Fire has no mercy

Ouboet – I find it exceedingly difficult to wrap my head around the fact that veld fires have destroyed more than 400 000ha in the Free State so far this year.

The desolation, the grief and the pain caused by the relentless flames must have been, and probably still are, as all-consuming as those.

My heart aches for those who have lost virtually everything. It will be hard to forget the agony in Pyp van Tonder’s voice after his farm Eerstegeluk (in Harrismith) burnt for the third time in a row. On the other hand, I’ll always remember his strength of mind, as he vowed to carry on, to start afresh.

- Advertisement -

The only time he seemed on the brink of losing control was when he told me about his beloved sheep and cattle succumbing to the flames.

RELATED: Harrismith fire death toll climbs to six

Fire has no mercy. It’s in fire’s nature to consume and destroy. This isn’t necessarily a bad thing. But explain that to the people who have lost loved ones in the fires. How does one console a wife and mother who lost her husband and 15-year-old son in the inferno? Or children who lost their mother? What does one say to the owners of the three homesteads left in ashes after flames blazed through them?

Possessions can be replaced, but the comfort of home, the security of the known and the familiar, and the reassurances of continuity, are not so easily reinstated. I believe it takes at least one generation to rebuild the emotional support of a family home after such a disaster.

But Free Staters are brave people. They’ve learnt to cope with whatever life and nature throw at them. This is not the first devastating veld fire season they’ve had to face, nor will it be the last. My province’s people are adept in getting off their knees after being struck down by nature and tackling the job at hand. I am inordinately proud of them.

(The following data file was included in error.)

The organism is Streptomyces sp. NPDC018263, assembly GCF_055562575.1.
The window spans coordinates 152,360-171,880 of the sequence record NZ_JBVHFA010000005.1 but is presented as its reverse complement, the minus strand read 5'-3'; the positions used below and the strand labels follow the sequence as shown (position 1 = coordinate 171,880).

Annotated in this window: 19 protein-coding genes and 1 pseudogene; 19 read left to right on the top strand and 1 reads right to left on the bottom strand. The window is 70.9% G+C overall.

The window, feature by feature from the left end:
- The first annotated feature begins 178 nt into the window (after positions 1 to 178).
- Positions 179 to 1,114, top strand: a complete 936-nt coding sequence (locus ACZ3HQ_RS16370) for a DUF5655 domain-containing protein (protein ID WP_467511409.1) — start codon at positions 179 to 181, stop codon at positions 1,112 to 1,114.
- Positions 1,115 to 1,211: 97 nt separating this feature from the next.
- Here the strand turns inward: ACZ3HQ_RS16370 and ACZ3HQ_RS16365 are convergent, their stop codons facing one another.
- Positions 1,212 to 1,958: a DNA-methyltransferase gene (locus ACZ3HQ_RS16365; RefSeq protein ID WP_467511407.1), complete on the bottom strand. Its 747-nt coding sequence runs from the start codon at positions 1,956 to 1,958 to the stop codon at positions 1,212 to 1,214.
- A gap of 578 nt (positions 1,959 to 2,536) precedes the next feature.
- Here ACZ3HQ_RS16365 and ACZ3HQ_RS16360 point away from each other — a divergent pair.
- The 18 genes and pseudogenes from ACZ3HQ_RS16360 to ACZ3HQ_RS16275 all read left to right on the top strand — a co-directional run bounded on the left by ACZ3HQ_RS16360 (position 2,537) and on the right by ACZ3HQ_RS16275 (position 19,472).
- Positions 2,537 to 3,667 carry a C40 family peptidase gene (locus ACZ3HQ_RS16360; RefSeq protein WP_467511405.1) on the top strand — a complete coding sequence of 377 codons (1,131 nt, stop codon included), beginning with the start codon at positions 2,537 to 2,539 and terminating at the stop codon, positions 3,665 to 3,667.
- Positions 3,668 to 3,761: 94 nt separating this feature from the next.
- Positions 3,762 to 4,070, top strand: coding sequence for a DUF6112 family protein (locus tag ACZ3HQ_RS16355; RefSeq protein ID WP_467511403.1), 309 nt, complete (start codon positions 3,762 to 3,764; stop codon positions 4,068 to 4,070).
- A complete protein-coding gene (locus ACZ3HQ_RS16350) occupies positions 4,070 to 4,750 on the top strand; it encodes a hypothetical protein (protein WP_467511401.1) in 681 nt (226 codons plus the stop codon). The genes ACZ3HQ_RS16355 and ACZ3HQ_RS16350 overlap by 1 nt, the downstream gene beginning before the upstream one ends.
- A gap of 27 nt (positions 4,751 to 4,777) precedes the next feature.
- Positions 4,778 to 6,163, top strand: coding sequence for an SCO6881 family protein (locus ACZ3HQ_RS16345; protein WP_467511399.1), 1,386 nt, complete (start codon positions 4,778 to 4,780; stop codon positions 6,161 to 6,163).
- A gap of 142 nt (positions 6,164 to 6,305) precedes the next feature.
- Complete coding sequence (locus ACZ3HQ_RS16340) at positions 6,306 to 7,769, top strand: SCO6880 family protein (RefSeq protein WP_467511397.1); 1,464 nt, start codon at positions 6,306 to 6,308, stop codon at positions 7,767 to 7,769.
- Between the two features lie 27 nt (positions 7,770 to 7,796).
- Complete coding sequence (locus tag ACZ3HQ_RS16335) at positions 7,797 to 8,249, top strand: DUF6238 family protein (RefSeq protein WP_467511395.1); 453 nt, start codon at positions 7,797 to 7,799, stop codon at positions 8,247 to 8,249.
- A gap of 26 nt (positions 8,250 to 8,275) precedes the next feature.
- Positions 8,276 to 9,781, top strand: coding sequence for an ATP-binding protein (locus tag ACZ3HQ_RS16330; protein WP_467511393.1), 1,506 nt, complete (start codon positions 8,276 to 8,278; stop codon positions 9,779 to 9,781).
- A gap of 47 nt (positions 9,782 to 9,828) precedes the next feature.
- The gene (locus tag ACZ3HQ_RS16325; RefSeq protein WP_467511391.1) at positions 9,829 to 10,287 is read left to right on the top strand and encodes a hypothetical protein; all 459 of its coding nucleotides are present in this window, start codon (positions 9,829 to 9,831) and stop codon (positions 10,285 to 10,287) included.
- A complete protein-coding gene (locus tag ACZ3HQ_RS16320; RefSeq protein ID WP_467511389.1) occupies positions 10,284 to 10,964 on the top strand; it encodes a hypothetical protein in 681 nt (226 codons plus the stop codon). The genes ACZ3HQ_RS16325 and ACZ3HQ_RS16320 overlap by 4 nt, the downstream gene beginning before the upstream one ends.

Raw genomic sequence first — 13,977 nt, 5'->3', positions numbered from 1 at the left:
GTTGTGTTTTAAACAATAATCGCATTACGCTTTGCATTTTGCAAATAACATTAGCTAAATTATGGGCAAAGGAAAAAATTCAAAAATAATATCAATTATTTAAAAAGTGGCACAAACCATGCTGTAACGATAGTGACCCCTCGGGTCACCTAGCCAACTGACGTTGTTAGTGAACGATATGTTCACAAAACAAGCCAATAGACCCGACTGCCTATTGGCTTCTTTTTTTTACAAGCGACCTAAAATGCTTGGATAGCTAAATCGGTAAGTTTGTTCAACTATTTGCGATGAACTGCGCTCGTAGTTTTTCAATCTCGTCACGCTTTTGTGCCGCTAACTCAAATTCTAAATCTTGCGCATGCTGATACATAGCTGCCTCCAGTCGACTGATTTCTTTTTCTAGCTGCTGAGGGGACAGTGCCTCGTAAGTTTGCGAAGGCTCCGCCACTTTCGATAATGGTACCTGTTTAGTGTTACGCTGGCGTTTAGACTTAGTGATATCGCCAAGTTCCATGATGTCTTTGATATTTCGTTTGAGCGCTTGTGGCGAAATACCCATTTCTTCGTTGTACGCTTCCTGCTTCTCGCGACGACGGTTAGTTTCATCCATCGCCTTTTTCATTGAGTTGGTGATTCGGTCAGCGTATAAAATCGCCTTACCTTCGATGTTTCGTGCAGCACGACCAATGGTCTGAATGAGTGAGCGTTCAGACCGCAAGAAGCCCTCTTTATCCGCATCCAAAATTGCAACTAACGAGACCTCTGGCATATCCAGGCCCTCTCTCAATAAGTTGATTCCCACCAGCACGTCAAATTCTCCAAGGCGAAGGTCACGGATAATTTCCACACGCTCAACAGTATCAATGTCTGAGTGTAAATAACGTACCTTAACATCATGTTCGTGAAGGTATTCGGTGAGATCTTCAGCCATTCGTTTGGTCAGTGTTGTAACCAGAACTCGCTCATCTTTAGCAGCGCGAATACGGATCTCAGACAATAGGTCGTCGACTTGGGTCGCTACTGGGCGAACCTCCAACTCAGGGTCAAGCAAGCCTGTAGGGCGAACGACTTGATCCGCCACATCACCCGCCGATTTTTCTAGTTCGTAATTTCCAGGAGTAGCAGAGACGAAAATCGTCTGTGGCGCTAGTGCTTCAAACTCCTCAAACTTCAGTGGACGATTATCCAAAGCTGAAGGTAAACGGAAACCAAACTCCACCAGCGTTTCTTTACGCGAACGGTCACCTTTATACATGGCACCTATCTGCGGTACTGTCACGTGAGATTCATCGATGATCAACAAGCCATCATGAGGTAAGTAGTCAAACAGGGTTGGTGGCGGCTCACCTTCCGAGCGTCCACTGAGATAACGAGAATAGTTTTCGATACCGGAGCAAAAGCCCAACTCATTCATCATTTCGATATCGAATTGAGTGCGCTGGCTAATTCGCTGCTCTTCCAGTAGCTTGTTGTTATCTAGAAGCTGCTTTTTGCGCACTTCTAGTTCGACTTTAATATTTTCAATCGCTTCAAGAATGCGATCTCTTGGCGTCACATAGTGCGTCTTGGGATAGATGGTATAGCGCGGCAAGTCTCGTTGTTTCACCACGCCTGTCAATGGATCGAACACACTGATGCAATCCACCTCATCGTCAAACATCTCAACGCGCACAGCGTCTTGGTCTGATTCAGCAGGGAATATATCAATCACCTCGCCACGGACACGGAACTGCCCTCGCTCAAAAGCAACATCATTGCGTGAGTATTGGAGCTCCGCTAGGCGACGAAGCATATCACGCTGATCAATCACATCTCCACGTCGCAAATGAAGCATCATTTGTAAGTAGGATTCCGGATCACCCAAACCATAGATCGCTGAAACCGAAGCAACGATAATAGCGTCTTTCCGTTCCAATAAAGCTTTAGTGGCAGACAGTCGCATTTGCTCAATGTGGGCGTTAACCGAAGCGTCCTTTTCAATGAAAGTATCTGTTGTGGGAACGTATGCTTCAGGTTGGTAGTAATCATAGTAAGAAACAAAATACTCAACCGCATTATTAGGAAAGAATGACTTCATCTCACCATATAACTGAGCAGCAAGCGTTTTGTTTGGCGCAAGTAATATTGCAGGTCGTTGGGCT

RELATED: Blazing or grazing – the great fire debate

Homage should also be paid the countless men and women who have put their lives at stake to fight the flames. I take my hat off to each and every one of them. It is no mean feat to put oneself at the forefront of real and tangible danger. It’s terrifying to face 4m-high flames.

May all of them be blessed and richly rewarded for their selflessness and dedication.

God be with us all!

Annelie Coleman represents Farmer’s Weekly in the Free State, North West and Northern Cape. Agriculture is in her blood. She grew up on a maize farm in the Wesselsbron district where her brother is still continuing with the family business. Annelie is passionate about the area she works in and calls it ‘God’s own country’. She’s particularly interested in beef cattle farming, especially with the indigenous African breeds. She’s an avid reader and owns a comprehensive collection of Africana covering hunting in colonial Africa, missionary history of same period, as well as Rhodesian literature.